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It's Not About the Money

Why Scotland Might Just Say Yes to Independence

Manpreet Sing Makkar -- active in the Yes campaign -- poses for a photograph in Edinburgh, July 16, 2014. Paul Hackett / Courtesy Reuters

Debates over national independence are seldom rational. Since they deal with what may happen in the future, each side must convince voters that it is the better soothsayer. In the political battle over Scottish independence, which will come to a popular vote on September 18, two competing visions are clashing hard.

The “No” camp, which goes by the slogan “Better Together,” has run a campaign that focuses primarily on the costs of separation, which are hard to price but estimable. The “Yes” campaign’s response has been to dismiss such concerns as “fear-mongering,” highlighting instead how much better Scotland would fare after independence. In so doing, the Yes camp has rested its case on a counterfactual that can never be proven, seemingly a weaker hand to play.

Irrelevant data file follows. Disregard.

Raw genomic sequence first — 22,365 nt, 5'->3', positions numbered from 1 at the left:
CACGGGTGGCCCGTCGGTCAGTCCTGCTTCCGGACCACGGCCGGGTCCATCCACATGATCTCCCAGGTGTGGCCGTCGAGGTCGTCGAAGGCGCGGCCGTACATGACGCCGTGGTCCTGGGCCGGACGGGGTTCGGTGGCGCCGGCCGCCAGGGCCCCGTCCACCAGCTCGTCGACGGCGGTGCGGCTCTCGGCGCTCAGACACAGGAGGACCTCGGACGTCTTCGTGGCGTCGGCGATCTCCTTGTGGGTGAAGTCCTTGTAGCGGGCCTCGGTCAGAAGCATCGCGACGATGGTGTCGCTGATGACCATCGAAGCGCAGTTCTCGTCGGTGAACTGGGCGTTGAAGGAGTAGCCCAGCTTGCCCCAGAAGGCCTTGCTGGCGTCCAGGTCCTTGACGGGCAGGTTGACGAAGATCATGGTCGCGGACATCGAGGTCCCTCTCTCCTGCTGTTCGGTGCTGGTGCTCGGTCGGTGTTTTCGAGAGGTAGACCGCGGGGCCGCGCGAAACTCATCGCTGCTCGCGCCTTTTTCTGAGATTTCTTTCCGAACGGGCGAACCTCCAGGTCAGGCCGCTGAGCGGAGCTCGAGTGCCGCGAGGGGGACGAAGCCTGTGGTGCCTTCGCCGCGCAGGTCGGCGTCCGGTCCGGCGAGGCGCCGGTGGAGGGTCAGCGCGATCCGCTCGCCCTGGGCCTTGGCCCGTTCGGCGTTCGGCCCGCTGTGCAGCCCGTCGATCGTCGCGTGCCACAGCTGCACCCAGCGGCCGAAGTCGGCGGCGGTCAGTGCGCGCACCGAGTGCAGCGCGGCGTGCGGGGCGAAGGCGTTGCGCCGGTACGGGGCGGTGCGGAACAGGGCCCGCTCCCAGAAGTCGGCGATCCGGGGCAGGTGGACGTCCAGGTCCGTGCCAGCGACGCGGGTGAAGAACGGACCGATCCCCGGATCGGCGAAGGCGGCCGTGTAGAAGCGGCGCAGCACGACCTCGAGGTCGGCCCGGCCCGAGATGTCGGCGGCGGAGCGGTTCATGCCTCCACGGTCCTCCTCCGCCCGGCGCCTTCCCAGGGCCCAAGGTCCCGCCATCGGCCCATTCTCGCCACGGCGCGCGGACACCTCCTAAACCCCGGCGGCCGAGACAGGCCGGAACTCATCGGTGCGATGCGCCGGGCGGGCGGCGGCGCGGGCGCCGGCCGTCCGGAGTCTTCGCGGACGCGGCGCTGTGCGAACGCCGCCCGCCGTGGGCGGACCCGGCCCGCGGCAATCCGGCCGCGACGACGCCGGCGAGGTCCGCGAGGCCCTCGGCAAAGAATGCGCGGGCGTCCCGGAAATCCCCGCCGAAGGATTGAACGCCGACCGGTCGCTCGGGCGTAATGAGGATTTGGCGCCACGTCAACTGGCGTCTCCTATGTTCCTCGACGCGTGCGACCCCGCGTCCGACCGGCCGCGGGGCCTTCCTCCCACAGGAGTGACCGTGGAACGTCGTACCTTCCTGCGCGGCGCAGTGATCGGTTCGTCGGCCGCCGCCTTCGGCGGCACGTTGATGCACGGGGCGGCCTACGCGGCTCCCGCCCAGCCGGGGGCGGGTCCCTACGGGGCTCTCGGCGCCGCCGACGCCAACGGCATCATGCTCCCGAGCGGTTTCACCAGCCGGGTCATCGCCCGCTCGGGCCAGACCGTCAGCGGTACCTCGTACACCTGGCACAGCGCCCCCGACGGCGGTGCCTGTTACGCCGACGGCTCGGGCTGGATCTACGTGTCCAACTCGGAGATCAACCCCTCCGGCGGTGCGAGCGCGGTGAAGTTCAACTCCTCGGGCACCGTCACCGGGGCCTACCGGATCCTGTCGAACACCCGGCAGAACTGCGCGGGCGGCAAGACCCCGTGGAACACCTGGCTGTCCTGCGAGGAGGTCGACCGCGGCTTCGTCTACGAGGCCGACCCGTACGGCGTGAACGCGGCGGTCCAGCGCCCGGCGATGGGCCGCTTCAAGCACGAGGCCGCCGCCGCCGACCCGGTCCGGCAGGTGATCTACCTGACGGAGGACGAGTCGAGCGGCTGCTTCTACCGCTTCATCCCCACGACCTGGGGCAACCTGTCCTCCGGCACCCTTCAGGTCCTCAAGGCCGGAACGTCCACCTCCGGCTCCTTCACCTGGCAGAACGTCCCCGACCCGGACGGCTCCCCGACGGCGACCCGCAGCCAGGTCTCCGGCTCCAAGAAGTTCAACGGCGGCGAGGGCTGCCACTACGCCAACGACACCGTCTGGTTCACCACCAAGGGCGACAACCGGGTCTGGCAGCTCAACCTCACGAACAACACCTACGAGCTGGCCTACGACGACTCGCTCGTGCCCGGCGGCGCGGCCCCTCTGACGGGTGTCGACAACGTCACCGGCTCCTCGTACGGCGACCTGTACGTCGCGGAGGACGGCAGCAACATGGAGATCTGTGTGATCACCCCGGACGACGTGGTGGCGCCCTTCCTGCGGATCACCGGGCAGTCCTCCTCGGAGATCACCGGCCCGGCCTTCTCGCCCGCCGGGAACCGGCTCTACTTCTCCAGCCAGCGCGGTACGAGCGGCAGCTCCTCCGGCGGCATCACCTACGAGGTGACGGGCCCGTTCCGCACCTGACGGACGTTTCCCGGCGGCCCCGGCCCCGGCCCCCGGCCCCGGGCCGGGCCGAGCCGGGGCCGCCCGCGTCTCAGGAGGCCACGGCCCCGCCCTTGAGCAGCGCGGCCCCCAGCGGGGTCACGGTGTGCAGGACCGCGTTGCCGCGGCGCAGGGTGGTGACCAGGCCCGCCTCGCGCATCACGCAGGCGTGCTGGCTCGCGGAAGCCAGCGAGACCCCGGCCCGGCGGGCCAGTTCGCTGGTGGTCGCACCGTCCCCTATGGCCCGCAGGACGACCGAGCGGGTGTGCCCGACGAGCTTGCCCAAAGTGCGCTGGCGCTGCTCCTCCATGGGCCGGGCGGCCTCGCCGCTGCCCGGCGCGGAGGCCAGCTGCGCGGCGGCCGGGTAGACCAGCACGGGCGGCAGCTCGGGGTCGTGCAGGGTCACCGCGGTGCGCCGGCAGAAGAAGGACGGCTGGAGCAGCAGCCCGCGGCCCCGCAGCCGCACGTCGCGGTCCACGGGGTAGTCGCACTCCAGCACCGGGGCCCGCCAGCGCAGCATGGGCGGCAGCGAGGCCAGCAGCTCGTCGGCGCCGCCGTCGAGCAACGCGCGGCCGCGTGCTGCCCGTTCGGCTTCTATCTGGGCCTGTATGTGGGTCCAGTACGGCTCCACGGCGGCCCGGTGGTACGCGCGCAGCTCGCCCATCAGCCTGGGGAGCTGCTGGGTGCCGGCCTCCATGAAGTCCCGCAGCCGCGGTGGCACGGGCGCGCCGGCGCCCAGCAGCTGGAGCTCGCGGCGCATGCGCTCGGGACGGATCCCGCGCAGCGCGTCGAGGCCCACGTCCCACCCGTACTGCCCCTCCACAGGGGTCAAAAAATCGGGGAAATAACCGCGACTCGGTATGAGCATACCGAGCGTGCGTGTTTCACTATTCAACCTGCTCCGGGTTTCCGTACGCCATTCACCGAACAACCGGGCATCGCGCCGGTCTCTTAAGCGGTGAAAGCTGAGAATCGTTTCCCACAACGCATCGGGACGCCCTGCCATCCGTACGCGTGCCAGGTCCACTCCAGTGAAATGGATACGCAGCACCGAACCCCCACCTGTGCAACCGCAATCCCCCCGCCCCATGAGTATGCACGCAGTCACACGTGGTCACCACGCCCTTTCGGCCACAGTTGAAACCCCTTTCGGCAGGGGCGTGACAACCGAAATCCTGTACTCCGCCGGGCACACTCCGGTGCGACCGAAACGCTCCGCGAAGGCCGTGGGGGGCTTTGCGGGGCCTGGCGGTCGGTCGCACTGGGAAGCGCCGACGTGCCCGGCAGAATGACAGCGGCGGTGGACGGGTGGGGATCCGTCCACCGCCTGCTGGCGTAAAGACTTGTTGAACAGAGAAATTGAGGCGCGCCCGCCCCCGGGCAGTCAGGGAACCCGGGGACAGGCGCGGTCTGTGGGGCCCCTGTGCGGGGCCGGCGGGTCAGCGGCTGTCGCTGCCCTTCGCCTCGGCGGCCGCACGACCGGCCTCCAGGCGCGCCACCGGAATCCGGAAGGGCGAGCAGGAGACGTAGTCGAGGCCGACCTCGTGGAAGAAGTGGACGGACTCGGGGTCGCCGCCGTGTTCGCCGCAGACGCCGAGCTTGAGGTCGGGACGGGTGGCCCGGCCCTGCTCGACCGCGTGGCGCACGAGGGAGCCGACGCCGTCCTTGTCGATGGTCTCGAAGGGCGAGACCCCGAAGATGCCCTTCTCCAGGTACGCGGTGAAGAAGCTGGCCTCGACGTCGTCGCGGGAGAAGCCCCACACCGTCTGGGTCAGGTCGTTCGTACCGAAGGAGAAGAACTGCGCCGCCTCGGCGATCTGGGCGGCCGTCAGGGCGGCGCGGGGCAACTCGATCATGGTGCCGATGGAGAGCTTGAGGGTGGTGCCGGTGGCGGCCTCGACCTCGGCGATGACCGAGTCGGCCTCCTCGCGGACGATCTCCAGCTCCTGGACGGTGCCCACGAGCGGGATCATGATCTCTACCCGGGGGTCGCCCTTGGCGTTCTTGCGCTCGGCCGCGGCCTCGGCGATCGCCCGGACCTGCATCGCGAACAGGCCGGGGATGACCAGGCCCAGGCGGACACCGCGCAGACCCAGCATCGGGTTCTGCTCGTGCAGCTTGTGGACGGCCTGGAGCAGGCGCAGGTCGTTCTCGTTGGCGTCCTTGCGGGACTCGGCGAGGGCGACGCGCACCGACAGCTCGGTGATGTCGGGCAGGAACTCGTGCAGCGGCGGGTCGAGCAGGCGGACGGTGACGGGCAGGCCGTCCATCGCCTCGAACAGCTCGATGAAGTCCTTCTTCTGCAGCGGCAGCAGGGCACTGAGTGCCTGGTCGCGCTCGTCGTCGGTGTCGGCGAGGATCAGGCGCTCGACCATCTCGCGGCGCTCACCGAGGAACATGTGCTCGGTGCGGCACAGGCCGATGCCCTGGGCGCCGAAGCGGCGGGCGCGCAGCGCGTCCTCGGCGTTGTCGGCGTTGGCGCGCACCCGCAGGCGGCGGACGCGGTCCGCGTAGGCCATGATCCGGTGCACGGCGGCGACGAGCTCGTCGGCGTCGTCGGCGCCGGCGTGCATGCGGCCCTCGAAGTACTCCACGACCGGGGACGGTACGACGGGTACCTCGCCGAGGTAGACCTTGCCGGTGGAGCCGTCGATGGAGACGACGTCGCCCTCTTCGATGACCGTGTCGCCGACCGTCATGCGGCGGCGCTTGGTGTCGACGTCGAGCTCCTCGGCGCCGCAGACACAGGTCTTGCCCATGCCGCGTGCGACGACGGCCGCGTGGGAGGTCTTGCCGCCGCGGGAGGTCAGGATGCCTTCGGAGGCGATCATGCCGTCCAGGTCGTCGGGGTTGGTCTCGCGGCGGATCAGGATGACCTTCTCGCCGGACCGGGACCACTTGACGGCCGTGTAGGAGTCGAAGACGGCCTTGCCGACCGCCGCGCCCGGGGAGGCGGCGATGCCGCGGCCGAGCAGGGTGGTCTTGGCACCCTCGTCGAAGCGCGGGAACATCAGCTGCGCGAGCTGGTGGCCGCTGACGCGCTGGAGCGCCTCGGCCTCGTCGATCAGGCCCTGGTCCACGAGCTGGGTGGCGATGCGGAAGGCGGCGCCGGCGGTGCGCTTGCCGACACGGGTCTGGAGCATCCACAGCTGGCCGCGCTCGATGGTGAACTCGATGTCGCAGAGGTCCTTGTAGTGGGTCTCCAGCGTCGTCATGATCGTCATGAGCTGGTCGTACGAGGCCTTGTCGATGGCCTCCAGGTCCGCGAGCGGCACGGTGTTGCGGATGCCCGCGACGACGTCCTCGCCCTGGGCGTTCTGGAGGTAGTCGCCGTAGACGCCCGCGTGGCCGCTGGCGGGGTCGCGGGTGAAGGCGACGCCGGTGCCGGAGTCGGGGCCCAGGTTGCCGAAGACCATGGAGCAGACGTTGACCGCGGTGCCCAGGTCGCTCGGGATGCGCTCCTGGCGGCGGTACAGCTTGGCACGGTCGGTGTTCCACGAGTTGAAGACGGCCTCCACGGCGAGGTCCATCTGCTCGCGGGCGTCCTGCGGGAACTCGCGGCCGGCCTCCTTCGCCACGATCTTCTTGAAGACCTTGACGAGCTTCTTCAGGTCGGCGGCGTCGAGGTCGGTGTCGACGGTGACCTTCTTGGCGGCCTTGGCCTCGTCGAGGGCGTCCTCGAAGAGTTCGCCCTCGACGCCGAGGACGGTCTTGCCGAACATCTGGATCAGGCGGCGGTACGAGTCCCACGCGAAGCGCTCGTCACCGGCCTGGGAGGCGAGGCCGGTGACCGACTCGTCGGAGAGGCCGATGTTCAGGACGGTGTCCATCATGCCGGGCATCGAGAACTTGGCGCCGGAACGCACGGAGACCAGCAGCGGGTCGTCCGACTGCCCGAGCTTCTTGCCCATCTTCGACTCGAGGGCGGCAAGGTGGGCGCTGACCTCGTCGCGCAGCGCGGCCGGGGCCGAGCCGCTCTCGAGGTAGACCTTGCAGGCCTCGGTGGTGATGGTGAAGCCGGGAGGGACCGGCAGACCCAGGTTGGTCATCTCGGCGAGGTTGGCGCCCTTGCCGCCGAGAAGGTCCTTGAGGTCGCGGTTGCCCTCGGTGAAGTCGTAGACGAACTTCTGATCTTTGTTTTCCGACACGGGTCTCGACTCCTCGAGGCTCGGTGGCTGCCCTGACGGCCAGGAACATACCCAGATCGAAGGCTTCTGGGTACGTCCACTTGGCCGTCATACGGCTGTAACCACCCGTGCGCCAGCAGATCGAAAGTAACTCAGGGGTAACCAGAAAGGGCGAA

Yet the key nationalist claims are not without merit. First, since the 1980s, Scotland has overwhelmingly voted for the Labour and the Scottish National

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